A triple bogey is three shots above par. You might also hear the abbreviation, “trip” if a golfer doesn’t want to speak this score in full.
Now that you understand the basic golf terms for scoring, it’s time to dive into other popular terms to up your golf vocabulary. Start using a few of these terms each round to sound like a more seasoned player.
A caddie is a person that is hired to carry your clubs and give advice during the round. Caddies tend to have extra course knowledge and can help you shoot lower scores.
Another type of caddie is a “fore-caddie.” A fore-caddie will walk ahead of your shots to locate them and provide help to your entire group. They usually ride in a cart or walk and don’t carry your clubs.
Fore is one of the commonly used golf terms ever! If you hear the word “fore” you need to head for cover and protect yourself.
Golfers yell the word “fore” when a ball is flying toward another player or group of players. If you hit anywhere near another golfer, it’s common courtesy to always yell fore.
The tee box is where you hit your tee shot for each hole. Make sure that you always tee your ball up behind the tee markers or there is a one-shot penalty.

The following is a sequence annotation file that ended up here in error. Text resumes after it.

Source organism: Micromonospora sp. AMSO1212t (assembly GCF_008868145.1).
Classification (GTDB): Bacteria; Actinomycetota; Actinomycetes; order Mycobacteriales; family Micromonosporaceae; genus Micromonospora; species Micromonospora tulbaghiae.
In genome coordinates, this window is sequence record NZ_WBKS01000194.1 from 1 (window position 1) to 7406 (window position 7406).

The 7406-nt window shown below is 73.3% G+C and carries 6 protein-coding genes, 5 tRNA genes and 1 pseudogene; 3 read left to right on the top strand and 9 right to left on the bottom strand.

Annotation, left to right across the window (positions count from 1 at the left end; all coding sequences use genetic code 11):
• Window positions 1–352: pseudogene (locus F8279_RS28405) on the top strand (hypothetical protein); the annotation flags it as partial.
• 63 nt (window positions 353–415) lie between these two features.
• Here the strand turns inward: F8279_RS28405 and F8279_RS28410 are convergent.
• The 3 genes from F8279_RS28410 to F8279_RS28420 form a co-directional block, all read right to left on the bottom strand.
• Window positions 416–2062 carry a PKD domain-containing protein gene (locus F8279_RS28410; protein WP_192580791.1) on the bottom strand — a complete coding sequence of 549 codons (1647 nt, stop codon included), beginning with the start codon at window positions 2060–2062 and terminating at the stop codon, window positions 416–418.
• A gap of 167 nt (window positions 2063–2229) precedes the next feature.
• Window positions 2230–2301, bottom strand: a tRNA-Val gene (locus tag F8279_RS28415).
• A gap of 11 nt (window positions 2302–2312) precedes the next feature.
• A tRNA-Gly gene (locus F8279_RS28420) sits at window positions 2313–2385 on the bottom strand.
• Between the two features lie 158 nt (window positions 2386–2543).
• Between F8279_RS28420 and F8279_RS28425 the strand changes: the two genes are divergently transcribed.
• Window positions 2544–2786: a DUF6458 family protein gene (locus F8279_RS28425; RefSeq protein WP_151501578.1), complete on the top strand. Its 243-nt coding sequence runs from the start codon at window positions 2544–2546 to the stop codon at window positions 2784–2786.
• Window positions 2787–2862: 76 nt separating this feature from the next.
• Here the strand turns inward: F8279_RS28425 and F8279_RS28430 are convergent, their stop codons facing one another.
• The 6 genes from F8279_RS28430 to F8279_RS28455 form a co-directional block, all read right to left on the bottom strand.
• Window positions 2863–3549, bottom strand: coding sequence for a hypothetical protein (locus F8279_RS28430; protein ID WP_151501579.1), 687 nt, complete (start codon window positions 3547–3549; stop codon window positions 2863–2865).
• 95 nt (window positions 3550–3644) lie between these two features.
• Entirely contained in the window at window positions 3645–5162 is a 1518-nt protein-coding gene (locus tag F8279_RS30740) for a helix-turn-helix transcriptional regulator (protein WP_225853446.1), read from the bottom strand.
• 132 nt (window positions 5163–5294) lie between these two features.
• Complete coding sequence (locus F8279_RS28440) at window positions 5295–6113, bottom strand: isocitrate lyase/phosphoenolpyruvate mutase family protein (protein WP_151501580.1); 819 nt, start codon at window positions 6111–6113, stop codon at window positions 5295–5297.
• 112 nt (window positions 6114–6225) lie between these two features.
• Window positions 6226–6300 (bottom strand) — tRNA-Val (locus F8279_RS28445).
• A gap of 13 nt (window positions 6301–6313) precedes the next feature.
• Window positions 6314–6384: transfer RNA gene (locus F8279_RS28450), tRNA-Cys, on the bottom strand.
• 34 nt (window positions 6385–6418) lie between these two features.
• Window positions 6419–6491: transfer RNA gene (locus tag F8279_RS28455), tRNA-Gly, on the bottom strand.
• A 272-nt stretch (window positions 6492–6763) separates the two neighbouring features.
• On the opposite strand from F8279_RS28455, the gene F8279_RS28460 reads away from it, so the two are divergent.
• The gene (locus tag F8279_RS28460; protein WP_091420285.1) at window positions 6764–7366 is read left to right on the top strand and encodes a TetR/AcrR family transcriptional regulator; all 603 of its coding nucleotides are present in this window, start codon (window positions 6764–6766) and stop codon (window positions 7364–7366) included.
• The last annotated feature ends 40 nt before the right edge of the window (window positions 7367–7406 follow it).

The fairway (commonly known as “the short stuff”)describes the shorter-mown area of a course between the tee box and the green. This is where you ideally want your tee shot to land.
Hitting your golf ball into the fairway is ideal for several reasons. First, the grass is shorter than the rough which means your lie is more predictable. It’s easier to determine what the ball will do and easier to pick the right club for the shot.
Another reason to hit the fairway is that it usually is the most direct route to the hole. This can make it easier to hit your approach shots. For most golfers, there is almost a direct correlation to hitting more fairways and shooting lower rounds.
The green is where the hole and flag are located. A commonly tracked metric is “greens in regulation.”
For example, if you are playing a par-4, you should hit the green in two shots. Similar to hitting fairways, the more greens you hit, the easier it is to score low.
The fringe is the collar of higher mown grass that surrounds the green. It’s just longer than the green and shorter than the rough and where you might hit a chip shot. If you hit the fringe, this doesn’t technically count as a green in regulation but you can often putt from it like a green.
The rough on a golf course is the longest grass that surrounds the fairway and green. If you hit a shot into the rough it usually results in a tougher next shot.
Depending on the golf course you are playing, the rough length can vary greatly. Some courses, hitting in the rough can add a lot to your score while others it’s less of a factor.